IMF Managing Director visits Georgetown before annual meeting

On Thursday morning, the Managing Director of the International Monetary Fund Christine Lagarde called on America and other nations to overcome growth stagnation in the global economy. This comes a week before the World Bank Group-IMF annual meeting in D.C.

It wouldn’t be a Gaston Hall speaker event, however, unless somebody in Red Square had a problem with it. Prior to Lagarde’s arrival, a small group of students was demonstrating and flyering against the IMF in Healy Circle. The brave protesters also put on a “performance” protest in Red Square, where they played “International Monopoly Fund,” criticizing the IMF for its lending practices and criteria.

Lagarde gave a 40-minute, prepared speech, which focused on the shaky global, economic recovery and the “grey clouds” on the horizon.

redsquareLagarde highlighted her concern over financial excesses building up in advanced economies, citing the growth of the shadow banking sector—the less regulated, non-bank sector—and geopolitical instability from developments in Ukraine and the Ebola epidemic.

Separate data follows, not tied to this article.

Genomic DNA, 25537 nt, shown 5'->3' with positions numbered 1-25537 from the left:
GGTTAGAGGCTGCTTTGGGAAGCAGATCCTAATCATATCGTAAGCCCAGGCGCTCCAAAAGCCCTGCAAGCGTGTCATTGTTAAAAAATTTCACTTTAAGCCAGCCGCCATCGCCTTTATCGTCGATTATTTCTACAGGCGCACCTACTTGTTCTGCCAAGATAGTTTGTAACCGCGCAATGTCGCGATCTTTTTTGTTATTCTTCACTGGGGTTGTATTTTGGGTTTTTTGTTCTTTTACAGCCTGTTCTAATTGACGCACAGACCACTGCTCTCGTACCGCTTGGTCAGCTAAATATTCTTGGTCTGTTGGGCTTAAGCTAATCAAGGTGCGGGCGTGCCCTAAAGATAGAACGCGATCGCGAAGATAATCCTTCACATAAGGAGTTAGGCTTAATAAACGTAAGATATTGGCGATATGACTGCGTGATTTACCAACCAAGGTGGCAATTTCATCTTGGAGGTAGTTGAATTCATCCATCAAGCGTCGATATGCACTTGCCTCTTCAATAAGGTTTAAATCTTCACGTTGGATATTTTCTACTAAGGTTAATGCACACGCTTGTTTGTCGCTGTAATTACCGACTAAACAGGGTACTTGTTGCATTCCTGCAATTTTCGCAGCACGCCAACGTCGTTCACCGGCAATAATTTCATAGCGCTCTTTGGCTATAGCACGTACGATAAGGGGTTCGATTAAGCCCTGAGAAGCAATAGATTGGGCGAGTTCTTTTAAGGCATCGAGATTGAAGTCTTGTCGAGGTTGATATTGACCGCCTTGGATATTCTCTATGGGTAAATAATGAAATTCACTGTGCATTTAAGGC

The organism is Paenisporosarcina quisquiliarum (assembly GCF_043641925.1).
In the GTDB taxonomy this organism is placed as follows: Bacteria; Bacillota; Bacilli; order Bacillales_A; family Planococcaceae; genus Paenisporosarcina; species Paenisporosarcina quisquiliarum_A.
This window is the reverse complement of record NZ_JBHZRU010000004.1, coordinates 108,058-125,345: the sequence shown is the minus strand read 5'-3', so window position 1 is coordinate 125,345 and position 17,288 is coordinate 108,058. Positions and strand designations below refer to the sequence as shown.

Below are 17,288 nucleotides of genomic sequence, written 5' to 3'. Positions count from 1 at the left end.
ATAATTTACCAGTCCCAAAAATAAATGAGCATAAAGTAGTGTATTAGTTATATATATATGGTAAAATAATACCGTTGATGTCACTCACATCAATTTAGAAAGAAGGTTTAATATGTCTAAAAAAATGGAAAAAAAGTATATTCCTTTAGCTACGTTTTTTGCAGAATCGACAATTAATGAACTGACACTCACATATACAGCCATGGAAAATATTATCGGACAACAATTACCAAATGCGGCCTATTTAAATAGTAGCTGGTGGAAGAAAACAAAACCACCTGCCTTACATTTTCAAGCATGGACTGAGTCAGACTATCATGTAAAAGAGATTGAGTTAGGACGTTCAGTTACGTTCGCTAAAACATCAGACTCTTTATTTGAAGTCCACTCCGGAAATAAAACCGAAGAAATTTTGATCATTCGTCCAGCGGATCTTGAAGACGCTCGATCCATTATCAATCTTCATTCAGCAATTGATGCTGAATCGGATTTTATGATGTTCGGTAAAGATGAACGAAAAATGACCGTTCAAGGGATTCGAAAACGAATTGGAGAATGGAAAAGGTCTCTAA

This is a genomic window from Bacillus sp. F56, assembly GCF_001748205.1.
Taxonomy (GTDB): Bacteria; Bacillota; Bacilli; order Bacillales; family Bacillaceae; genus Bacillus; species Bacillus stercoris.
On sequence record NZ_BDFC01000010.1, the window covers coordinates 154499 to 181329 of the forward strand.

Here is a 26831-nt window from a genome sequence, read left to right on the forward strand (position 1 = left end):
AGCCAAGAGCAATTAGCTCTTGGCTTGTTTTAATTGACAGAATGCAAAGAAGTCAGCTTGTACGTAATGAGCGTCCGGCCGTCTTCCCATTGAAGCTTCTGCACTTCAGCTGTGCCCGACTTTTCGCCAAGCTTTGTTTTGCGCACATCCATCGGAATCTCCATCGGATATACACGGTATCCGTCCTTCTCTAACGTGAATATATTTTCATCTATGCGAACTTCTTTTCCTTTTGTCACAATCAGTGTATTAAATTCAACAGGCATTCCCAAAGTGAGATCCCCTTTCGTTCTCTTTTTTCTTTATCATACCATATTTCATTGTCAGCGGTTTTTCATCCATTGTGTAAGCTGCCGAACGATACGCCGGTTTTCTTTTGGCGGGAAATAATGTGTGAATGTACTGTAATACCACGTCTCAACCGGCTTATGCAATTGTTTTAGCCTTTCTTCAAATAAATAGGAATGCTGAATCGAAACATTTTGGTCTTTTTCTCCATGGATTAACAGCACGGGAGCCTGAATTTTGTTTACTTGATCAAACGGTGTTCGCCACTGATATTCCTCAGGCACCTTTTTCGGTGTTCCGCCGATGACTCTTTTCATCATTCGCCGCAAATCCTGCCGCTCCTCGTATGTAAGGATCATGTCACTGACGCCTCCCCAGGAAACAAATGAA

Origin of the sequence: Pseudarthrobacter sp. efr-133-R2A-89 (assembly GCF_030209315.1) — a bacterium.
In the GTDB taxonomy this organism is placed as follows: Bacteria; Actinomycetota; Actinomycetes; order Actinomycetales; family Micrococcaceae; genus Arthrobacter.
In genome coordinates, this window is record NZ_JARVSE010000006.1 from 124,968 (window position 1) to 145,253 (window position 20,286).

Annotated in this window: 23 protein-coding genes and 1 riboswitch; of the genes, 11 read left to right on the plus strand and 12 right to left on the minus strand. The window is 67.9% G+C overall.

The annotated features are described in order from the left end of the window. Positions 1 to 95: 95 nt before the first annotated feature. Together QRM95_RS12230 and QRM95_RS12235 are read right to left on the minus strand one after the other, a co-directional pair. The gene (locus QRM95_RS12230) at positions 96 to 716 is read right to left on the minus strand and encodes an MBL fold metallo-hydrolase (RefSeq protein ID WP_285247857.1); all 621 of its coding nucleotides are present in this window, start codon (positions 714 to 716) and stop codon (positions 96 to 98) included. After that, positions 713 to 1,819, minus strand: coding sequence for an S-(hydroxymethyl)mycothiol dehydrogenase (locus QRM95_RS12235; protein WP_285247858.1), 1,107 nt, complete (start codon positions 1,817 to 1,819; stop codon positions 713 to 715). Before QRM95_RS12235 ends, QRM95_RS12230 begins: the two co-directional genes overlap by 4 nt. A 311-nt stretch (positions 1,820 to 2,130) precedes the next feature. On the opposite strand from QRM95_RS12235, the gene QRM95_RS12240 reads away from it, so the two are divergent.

“Six years after the financial crisis, we continue to see weakness in the global economy,” she said. The world economy risks getting mired in a mediocre level of growth that is self-perpetuating because it encourages cut backs in consumption and investment.

Using an analogy of a basketball team that uses all its players, Lagarde emphasized the need for a balanced policy toolkit. Traditional money policy is effective but can only do so much. “You have to use all the tools available,” Lagarde said.

Lagarde mentioned structural labor reform, including increasing female participation in the workforce, and a need for both public and private investment in infrastructure as examples. Lagarde polled the audience on the whether they cycled (few in the audience did) to make her point about the dearth of infrastructure development.

“There is no magic recipe because it has to be country specific,” Lagarde said, referring to the policy tools.

Ending on the promising note of G20 multilateralism, Lagarde noted that the very founding of the IMF itself was a fine example of global economic cooperation.

Photos: Top, Vox Populi. Side, 

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